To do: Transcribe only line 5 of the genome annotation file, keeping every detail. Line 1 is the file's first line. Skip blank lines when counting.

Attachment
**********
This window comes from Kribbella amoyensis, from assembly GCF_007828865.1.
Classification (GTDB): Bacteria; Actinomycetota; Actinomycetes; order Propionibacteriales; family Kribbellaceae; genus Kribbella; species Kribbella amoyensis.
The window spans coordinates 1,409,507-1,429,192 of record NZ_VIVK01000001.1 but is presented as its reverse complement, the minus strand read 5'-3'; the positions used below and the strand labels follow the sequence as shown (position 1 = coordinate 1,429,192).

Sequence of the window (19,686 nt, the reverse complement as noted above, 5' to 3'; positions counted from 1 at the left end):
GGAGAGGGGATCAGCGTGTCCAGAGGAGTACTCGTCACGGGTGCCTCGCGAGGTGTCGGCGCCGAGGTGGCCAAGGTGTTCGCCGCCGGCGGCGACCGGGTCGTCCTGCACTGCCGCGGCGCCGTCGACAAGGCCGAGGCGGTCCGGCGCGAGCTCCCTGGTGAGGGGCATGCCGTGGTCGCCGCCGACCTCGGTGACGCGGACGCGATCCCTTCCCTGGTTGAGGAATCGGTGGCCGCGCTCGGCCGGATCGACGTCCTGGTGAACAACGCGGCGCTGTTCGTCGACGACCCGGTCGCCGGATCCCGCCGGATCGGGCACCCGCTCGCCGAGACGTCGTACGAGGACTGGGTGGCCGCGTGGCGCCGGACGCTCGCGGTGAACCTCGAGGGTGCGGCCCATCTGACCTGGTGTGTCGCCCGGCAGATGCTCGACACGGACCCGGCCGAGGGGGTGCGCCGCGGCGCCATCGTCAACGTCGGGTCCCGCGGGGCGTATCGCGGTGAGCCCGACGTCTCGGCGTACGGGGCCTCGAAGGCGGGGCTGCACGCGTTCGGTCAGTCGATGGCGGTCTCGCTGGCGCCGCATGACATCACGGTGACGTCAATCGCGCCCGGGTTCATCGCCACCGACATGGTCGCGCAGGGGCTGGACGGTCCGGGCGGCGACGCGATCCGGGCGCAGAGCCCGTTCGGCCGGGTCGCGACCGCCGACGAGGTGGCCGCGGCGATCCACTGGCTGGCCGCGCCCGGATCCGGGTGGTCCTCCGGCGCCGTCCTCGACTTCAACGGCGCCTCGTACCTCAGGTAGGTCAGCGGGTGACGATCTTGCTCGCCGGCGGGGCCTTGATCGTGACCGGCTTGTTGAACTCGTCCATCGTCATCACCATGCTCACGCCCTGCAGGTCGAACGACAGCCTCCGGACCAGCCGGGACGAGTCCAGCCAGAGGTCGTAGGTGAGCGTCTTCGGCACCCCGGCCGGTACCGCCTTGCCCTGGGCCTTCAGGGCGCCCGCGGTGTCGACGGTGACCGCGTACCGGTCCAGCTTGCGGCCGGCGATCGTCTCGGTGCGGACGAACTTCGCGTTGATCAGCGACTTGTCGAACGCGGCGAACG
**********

GGAGAGGGGATCAGCGTGTCCAGAGGAGTACTCGTCACGGGTGCCTCGCGAGGTGTCGGCGCCGAGGTGGCCAAGGTGTTCGCCGCCGGCGGCGACCGGGTCGTCCTGCACTGCCGCGGCGCCGTCGACAAGGCCGAGGCGGTCCGGCGCGAGCTCCCTGGTGAGGGGCATGCCGTGGTCGCCGCCGACCTCGGTGACGCGGACGCGATCCCTTCCCTGGTTGAGGAATCGGTGGCCGCGCTCGGCCGGATCGACGTCCTGGTGAACAACGCGGCGCTGTTCGTCGACGACCCGGTCGCCGGATCCCGCCGGATCGGGCACCCGCTCGCCGAGACGTCGTACGAGGACTGGGTGGCCGCGTGGCGCCGGACGCTCGCGGTGAACCTCGAGGGTGCGGCCCATCTGACCTGGTGTGTCGCCCGGCAGATGCTCGACACGGACCCGGCCGAGGGGGTGCGCCGCGGCGCCATCGTCAACGTCGGGTCCCGCGGGGCGTATCGCGGTGAGCCCGACGTCTCGGCGTACGGGGCCTCGAAGGCGGGGCTGCACGCGTTCGGTCAGTCGATGGCGGTCTCGCTGGCGCCGCATGACATCACGGTGACGTCAATCGCGCCCGGGTTCATCGCCACCGACATGGTCGCGCAGGGGCTGGACGGTCCGGGCGGCGACGCGATCCGGGCGCAGAGCCCGTTCGGCCGGGTCGCGACCGCCGACGAGGTGGCCGCGGCGATCCACTGGCTGGCCGCGCCCGGATCCGGGTGGTCCTCCGGCGCCGTCCTCGACTTCAACGGCGCCTCGTACCTCAGGTAGGTCAGCGGGTGACGATCTTGCTCGCCGGCGGGGCCTTGATCGTGACCGGCTTGTTGAACTCGTCCATCGTCATCACCATGCTCACGCCCTGCAGGTCGAACGACAGCCTCCGGACCAGCCGGGACGAGTCCAGCCAGAGGTCGTAGGTGAGCGTCTTCGGCACCCCGGCCGGTACCGCCTTGCCCTGGGCCTTCAGGGCGCCCGCGGTGTCGACGGTGACCGCGTACCGGTCCAGCTTGCGGCCGGCGATCGTCTCGGTGCGGACGAACTTCGCGTTGATCAGCGACTTGTCGAACGCGGCGAACG